Holiday Travelers Reminded to Take Precautions to Prevent Zika
Contact: Ali Bay, (916) 440-7259
SACRAMENTO – California Department of Public Health (CDPH) Director and State Health Officer Dr. Karen Smith today reminded holiday travelers to protect themselves from mosquito bites when traveling to areas with known transmission of Zika virus, including Mexico.
“Pregnant women and couples considering pregnancy need to be particularly cautious because Zika virus can cause severe birth defects,” said Dr. Smith. “Pregnant women are urged to avoid travel to areas with known Zika transmission if at all possible. If travel is necessary, it is extremely important to take steps to prevent mosquito bites.”
Many areas of Mexico continue to experience transmission of the Zika virus, including states with popular tourist destinations. The states of Baja California Sur, where Cabo San Lucas is located, and Sonora, which borders Arizona, have recently reported local Zika virus transmission. While the state of Baja California bordering California has not reported local Zika virus transmission, the mosquitoes that transmit the virus are present along the border. The Centers for Disease Control and Prevention (CDC) considers any travel to Mexico to be a potential risk for Zika virus infection.
While there has been no local transmission of Zika virus in California to date, CDPH has confirmed 443 cases of travel-associated infections in the state. Florida and Texas have experienced locally transmitted cases of Zika.
Zika virus can spread through mosquito bites and can also be transmitted by both men and women during sex. Most people who are infected with Zika do not experience any symptoms, but should take precautions to avoid sexual transmission, even if they never had symptoms. All individuals, particularly women of childbearing age, should take steps to protect themselves against mosquito bites while traveling and when they return home. Sexually active people who travel to areas with Zika transmission should use condoms or other barriers to avoid getting or passing Zika during sex.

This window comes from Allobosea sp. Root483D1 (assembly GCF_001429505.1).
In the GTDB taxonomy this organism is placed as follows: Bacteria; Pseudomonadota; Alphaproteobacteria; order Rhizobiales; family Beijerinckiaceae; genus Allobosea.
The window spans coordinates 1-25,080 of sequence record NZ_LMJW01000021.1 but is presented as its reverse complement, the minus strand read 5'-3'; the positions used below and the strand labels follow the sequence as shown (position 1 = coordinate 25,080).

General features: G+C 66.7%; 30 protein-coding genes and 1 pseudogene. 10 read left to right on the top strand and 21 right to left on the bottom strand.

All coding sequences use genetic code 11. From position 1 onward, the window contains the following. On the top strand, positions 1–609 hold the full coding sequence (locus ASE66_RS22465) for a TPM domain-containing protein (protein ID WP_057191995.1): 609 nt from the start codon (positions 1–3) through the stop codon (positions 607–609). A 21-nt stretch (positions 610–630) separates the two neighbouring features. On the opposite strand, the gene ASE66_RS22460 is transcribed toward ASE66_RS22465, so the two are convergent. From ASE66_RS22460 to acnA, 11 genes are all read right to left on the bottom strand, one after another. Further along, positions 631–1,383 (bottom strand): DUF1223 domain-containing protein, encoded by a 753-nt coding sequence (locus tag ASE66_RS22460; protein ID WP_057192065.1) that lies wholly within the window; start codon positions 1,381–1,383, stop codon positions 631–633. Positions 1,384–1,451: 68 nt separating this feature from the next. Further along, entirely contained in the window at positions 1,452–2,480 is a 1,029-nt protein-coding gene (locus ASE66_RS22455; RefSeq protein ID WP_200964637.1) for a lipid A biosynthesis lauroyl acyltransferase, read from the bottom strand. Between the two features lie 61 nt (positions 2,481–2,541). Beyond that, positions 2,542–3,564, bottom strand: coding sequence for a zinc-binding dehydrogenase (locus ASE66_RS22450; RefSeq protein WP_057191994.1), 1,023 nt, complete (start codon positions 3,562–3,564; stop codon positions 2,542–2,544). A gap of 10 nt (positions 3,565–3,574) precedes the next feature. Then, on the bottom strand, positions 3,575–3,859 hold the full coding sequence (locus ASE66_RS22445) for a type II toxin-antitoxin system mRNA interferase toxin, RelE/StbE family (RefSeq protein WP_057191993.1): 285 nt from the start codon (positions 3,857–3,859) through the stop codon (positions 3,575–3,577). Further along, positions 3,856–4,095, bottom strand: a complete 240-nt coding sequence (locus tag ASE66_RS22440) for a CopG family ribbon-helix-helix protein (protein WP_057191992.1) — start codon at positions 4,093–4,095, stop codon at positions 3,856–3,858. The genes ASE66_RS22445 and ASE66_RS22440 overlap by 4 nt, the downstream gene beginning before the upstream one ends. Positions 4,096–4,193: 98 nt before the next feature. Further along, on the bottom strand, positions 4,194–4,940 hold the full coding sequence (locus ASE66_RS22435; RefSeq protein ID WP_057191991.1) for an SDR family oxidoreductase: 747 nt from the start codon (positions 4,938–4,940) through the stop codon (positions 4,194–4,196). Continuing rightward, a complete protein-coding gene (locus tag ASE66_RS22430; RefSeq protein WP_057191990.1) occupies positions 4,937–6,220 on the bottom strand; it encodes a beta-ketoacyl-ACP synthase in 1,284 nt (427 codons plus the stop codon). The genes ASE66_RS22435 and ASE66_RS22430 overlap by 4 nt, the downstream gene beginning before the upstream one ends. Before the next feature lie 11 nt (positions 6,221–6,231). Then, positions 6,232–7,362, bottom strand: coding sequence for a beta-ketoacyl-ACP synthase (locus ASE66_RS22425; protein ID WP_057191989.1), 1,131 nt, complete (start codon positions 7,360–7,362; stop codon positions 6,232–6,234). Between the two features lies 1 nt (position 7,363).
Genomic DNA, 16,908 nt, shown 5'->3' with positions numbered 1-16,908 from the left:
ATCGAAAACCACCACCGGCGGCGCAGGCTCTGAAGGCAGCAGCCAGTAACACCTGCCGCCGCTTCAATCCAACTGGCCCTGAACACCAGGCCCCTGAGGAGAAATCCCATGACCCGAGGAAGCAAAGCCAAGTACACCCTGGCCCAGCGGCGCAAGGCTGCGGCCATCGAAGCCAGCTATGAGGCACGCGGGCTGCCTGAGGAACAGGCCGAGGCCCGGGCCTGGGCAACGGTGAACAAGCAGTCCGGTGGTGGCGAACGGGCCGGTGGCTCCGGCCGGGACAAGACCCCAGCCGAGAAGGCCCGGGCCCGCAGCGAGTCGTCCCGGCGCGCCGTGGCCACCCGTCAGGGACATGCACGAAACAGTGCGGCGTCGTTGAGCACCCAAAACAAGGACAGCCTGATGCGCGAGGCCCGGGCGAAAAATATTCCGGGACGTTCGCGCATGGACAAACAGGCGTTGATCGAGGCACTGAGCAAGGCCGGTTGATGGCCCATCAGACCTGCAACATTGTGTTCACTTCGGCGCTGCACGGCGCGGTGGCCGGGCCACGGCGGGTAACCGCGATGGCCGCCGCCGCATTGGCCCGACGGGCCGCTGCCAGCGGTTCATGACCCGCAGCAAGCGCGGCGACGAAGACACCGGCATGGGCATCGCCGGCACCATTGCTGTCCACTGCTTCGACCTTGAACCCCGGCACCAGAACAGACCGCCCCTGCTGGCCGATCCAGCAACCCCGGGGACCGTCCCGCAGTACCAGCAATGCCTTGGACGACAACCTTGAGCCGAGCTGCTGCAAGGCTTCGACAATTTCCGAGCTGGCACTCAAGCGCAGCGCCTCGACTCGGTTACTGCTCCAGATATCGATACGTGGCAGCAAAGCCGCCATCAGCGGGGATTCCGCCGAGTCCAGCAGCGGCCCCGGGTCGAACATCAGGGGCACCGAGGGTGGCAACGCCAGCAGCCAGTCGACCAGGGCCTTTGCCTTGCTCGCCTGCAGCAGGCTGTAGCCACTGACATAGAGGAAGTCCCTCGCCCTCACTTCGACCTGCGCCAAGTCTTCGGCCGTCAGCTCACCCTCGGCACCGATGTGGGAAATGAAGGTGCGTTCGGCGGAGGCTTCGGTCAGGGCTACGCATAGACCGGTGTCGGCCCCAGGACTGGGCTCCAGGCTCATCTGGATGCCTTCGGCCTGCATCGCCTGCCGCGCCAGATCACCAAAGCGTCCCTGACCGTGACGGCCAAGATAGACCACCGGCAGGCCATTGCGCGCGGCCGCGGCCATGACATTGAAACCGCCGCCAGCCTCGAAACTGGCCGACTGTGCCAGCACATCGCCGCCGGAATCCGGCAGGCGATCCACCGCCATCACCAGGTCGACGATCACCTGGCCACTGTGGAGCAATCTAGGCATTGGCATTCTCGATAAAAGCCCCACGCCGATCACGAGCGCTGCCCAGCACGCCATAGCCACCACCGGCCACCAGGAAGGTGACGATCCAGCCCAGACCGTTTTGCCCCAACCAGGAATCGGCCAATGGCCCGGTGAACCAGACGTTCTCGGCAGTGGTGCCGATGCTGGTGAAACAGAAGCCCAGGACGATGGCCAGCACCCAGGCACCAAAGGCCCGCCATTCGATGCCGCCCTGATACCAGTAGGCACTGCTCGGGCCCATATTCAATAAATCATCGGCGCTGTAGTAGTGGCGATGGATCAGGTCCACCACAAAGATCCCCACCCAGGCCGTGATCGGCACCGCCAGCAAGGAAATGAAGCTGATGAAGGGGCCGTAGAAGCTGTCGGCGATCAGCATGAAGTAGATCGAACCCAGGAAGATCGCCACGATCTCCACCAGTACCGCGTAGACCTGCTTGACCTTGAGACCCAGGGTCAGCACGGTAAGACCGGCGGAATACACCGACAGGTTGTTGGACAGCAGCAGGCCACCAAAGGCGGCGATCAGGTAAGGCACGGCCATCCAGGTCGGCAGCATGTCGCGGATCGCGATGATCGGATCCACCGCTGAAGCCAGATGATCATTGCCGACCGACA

Couples planning pregnancy when either partner has been exposed to Zika virus should speak with a health care provider about a safe time to try to get pregnant. Men should wait six months to conceive after Zika exposure. Women who have been exposed should wait a minimum of eight weeks before becoming pregnant.
“The mosquitoes that can carry Zika virus and infect people live in many areas of California
,” said Dr. Smith. “If one of these mosquitoes bites an infected person, it can spread the virus by biting another person. That is why we ask people traveling to Mexico, or any other place where Zika exists, to take steps to prevent mosquito bites for three weeks after a trip, even if you don’t feel sick.”
To prevent mosquito bites, apply repellents containing U.S. Environmental Protection Agency-registered ingredients such as DEET, picaridin, oil of lemon eucalyptus or IR3535 to exposed skin and/or clothing (as directed on the product label). When used as directed, these repellents are proven safe and effective, even for pregnant and breastfeeding women. Individuals should wear long-sleeved shirts, long pants, socks and shoes when outdoors. Be sure window and door screens are in good condition to prevent mosquitoes from entering your home.
Though most people who are infected with Zika do not experience any symptoms, symptoms of infection can include fever, rash, joint pain and conjunctivitis (red eyes). The illness is usually mild with symptoms lasting for several days after being bitten by an infected mosquito. There is currently no vaccine or treatment for Zika other than rest, fluids and fever relief.